Page 56

Editorial THE BELFRY In this B.B. you will find a few words written as a result of the recent Committee enquiry. Just how they strike you will depend on your personal attitude but, considering the relatively short time that the present Belfry has been in operation, the situation is no worse than might well have been expected and should give no cause for alarm. That the B.E.C. finds itself in a position where the Belfry cannot be its member’s own hut to the exclusion of all others; and that it must give priority over day and evening visitors to those who sleep there may strike some as a novel - even sinister - turn of events, but is this really so? It is certainly not novel. For


52 many years the club encouraged visiting cavers to stay at the Belfry and acquired many useful contacts as a result. Similarly, the 'regulars' evolved an image of life as it was then lived at the Belfry and took the view that if others did not like this, they could lump it. We both gained and lost people by this attitude. Whereas few people would like to see the B.E.C. turn into a dull; respectable; studious and narrow minded body, it must be admitted that attitudes change and that if the present one is towards more caving and away from singing and bottle walking, then that's how it is. Worse things could happen. UNSKILLED LABOUR As you will see, printing enables one to drop a greater variety of 'clangers' than does duplicating, and this B.B. could well serve as an example of what NOT to do. Have patience - we will get the hang of it! “Alfie” _______________________________________________________________________________________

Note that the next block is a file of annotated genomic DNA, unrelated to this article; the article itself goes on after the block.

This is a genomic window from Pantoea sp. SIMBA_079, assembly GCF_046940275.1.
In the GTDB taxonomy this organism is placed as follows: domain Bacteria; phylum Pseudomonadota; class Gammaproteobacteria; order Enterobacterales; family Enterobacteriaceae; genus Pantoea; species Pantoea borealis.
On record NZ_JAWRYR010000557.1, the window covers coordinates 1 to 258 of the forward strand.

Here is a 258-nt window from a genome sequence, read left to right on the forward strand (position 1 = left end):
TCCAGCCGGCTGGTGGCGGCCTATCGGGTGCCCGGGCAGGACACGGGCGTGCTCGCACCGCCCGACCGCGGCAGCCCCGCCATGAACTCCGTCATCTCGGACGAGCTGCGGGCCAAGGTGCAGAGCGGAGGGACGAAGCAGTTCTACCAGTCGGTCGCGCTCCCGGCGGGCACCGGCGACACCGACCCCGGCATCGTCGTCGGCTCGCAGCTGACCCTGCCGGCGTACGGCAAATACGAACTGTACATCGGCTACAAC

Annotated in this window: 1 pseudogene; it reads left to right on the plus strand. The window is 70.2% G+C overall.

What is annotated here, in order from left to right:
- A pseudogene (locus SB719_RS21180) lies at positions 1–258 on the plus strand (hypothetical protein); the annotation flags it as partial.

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Letterewe Wester Ross, Scotland 24.3.72